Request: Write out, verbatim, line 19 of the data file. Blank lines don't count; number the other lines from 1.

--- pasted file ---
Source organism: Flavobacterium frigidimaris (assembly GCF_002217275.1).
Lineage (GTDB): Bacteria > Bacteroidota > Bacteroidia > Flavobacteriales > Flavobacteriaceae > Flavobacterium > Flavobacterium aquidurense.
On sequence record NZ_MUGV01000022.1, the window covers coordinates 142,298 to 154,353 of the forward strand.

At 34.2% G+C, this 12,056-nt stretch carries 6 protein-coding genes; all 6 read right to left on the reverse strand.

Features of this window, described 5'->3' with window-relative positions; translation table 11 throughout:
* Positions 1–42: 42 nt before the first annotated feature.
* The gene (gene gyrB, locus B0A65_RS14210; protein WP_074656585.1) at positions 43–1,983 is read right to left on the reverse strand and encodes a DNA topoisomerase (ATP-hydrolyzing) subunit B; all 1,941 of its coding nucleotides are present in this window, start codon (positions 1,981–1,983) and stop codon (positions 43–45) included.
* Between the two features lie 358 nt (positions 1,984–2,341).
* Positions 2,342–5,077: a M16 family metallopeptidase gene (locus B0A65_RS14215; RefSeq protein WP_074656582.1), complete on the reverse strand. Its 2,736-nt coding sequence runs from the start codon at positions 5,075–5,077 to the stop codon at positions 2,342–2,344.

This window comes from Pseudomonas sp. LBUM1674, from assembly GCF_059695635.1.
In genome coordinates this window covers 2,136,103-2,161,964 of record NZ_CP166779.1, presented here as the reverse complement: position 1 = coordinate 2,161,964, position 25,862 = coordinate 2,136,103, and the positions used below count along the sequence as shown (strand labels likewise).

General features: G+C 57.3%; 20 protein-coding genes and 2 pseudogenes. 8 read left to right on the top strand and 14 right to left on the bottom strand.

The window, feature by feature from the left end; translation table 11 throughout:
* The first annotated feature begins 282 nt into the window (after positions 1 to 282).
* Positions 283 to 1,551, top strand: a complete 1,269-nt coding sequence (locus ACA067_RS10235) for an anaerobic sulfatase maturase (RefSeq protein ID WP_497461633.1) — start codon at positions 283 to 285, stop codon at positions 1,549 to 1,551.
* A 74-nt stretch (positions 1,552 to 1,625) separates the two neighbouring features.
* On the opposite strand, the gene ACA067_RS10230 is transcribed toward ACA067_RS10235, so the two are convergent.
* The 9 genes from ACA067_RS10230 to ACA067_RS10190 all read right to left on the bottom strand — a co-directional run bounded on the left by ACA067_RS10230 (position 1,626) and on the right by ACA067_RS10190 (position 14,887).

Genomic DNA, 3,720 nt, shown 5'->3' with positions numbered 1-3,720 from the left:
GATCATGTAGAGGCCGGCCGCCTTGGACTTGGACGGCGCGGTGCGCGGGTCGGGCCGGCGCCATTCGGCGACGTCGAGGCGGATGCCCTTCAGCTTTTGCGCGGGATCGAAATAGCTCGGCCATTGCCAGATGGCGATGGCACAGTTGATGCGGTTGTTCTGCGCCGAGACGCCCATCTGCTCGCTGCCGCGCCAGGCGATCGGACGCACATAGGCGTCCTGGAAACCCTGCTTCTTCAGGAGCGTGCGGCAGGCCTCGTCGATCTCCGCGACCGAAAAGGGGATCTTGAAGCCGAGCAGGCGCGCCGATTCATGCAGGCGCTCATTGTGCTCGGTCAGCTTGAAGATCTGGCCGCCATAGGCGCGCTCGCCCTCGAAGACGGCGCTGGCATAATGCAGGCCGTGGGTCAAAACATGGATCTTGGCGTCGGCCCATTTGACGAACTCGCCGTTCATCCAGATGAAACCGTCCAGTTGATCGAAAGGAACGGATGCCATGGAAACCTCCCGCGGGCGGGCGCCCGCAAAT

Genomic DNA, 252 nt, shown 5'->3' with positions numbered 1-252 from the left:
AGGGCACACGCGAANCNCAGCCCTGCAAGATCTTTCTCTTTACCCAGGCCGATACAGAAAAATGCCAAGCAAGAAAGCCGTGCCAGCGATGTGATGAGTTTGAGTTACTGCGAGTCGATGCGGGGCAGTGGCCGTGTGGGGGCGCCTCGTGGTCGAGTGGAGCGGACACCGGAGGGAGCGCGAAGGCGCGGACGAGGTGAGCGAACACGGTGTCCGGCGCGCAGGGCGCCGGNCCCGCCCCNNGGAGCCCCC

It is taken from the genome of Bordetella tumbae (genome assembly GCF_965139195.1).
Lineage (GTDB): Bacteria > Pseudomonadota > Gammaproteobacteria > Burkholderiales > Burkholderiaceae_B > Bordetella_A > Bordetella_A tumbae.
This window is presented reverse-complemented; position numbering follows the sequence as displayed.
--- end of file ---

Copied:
Genomic DNA, 3,720 nt, shown 5'->3' with positions numbered 1-3,720 from the left: